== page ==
Capital      Capital      Weighted Capital
              Structure      Cost              Cost
Debt            53.4%        7.24%        .038662
Preferred        8.8%        6.00%        .005280
Common          37.8%       12.00%        .045360
                                        .089302 or 8.93%

Mr. Honda determined that, although Citizens consistently earned a high return on common equity, up to 16% in the years 1972-73, in looking at what other electric, telephone, and water companies were earning and what industries in the competitive segment of the economy were realizing, 12% return on common equity was reasonable for cost of capital purposes for Citizens Utilities. The average return on common equity of 10 electric companies of a 5-year period, from 1969-73, was 11.78%, whereas, for Citizens, it was 15.35%. For all other industries, the median return on equity capital from 1972-73 were 10.3% and 12.4% respectively.

Based on the record before us, and on the criteria set down by the United States Supreme Court in the Hope case, we cannot say that the Commission's conclusion was clearly erroneous.

*542 Appellant claims that the Commission's failure to consider the question of efficiency in the operation of the utility as a factor in setting the fair rate of return. Although efficiency is a factor to be considered by the Commission in setting a fair rate of return, State ex rel. Southwestern Bell Telephone Co. v. Public Service Commission, 262 U.S. 276, 291, 43 S. Ct. 544, 67 L. Ed. 981 (1923), and a commission may take cognizance of inefficient management in fixing a rate of return, Nichols & Welsh, Ruling Principles of Utility Regulation (Suppl. A, 1964), we find little in the record which would support a finding that applicant was inefficient in its management of the utility. There was testimony by appellant's witness that in 1969, the quality of service by the applicant was poor. However, on direct examination, Mr. Harold Heidrick, vice president of the engineering firm of Wilsey & Ham and a registered professional electrical engineer who conducted the feasibility study for the County of Kauai in 1972, testified that there had been an upgrading of operations since 1969. Also, this witness testified that, although line losses for applicant was slightly over 10% for 1973, considering the applicant's origin, 10% was a reasonable line loss. In the written testimony, Otto Bixler admitted that although there is a strong possibility that 1968 in service utility plant estimated value may have been overstated as much as 25%, this was conjecture. Mr. Bixler said that without an opportunity to review an itemized utility plant inventory, it would not be possible to determine the remaining functional life of the plant.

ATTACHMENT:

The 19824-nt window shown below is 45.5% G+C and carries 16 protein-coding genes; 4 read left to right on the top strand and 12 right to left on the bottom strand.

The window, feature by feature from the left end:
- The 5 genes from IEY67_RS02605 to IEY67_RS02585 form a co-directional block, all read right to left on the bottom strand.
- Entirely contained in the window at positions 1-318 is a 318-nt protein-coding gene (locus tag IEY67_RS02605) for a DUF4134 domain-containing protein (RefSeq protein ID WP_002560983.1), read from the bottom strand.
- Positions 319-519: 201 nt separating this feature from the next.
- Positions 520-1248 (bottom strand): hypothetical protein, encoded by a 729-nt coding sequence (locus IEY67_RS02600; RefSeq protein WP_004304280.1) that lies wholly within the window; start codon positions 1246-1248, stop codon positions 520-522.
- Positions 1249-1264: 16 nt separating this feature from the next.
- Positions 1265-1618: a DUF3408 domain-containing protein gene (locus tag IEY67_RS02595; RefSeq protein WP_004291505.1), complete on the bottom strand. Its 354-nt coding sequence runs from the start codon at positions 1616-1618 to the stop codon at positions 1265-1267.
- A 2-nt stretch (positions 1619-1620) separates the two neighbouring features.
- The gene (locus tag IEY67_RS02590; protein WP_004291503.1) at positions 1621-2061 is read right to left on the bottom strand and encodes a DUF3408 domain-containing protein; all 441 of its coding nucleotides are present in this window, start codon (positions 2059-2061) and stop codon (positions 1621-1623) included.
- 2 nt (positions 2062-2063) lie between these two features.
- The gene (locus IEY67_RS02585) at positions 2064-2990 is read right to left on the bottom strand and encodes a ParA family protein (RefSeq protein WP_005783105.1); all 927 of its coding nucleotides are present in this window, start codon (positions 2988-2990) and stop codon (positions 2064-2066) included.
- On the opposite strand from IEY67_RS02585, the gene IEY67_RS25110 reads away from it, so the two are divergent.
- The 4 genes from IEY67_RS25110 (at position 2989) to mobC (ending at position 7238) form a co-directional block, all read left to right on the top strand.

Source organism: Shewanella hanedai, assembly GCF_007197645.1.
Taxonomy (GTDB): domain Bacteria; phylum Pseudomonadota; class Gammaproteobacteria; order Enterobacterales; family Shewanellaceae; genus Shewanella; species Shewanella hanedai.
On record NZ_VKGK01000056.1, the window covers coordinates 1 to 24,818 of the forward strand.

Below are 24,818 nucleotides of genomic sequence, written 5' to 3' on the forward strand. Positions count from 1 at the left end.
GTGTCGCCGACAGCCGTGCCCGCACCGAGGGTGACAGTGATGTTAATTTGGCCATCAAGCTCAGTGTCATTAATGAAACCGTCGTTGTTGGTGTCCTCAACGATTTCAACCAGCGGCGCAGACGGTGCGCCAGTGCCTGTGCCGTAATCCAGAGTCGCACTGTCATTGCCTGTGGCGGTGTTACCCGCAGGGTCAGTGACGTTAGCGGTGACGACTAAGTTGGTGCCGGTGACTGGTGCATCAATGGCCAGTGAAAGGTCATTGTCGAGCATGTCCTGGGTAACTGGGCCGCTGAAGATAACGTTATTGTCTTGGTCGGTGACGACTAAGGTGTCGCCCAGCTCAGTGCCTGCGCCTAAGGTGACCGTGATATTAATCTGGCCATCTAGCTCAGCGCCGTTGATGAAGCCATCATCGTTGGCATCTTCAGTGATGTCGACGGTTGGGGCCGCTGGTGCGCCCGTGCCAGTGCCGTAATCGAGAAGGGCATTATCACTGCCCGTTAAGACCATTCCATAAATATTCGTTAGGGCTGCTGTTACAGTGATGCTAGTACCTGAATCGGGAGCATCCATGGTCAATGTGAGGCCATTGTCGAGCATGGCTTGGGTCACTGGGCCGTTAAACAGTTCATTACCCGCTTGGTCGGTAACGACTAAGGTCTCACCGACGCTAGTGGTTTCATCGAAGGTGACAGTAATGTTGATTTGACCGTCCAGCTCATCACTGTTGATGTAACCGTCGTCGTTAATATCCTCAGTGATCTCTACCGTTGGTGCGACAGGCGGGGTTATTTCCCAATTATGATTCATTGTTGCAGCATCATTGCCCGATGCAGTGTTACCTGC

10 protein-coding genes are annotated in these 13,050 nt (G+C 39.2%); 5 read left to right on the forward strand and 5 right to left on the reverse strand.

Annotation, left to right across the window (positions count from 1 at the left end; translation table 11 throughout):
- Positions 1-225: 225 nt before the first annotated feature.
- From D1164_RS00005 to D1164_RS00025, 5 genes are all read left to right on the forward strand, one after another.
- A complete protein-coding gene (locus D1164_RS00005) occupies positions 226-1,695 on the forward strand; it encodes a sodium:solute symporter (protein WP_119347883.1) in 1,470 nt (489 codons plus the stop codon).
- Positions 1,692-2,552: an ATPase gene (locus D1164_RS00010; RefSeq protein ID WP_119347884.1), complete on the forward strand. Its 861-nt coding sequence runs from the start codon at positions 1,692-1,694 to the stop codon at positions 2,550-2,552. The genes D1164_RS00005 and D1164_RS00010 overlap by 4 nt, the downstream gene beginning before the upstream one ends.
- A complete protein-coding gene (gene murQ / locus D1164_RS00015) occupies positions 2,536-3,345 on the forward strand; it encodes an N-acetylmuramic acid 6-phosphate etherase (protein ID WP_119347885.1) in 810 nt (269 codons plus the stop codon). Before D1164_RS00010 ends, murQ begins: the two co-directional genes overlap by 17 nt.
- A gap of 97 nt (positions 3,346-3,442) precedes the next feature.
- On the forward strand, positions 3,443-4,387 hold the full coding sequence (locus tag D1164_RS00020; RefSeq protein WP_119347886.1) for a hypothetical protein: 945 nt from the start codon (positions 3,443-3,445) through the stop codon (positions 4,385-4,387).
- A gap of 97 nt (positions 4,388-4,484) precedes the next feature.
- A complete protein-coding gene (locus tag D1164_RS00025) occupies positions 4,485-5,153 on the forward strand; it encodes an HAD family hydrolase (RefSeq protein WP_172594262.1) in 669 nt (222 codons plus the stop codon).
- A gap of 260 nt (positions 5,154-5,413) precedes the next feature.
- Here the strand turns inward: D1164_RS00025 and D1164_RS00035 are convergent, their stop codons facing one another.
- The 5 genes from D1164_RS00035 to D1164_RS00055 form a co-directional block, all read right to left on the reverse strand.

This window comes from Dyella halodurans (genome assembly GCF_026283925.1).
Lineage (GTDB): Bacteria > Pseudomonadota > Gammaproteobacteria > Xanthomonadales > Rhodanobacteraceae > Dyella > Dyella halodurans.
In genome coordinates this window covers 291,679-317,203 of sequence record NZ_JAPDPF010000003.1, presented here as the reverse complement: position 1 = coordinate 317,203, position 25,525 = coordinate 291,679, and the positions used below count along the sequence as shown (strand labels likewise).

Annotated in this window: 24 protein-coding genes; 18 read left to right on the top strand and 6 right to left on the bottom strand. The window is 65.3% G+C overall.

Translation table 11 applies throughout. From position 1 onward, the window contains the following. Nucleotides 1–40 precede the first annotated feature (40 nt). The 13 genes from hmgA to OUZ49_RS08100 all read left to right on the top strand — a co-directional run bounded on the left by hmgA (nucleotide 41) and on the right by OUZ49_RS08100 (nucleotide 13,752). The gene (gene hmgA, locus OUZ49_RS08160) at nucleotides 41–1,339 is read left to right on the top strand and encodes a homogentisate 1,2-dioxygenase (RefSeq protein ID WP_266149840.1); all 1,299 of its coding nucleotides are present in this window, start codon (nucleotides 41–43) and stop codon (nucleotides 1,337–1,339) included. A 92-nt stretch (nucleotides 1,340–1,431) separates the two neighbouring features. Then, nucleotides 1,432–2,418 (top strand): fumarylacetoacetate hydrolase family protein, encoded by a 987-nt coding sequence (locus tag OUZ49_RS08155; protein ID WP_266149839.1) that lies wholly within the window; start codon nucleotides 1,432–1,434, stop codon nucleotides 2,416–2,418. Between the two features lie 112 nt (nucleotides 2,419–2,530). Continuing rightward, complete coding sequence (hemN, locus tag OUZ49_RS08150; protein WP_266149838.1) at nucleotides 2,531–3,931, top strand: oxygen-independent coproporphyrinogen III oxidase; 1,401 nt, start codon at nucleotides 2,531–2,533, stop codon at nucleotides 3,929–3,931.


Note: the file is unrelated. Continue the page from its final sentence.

On the issues discussed herein, the record clearly supports the Commission's findings and conclusions in final order No. 4084.


The appellant does not contend that the PUC failed to make the necessary findings of fact and conclusions of law in final order No. 4084 on this issue. However, the appellant contends that the energy clause is invalid because it is designed to create profits for the appellee and because rules and regulations are lacking for notifying the public of rate increases. Appellant further contends that procedures are lacking for monitoring the formulas so that serious inequities and overbillings could occur.

The energy clause which was adopted by the Commission in interim order No. 3852 and final order No. 4084 was essentially that energy clause proposed by the PUD at the show cause hearings in April, 1974, and put into effect by the Commission at its April 16, 1974, quorum meeting.[19] The testimony of Mr. LeRoy Yuen regarding the PUD's proposed clause established that the purpose of an energy clause was to recoup only the cost of fuel and not to create profits for the utility company or to bring in revenues sufficient to permit the utility company to meet its authorized rate of return. There is no support on the record for appellant's contention that the energy clause, as adopted, was designed to create profits for the applicant.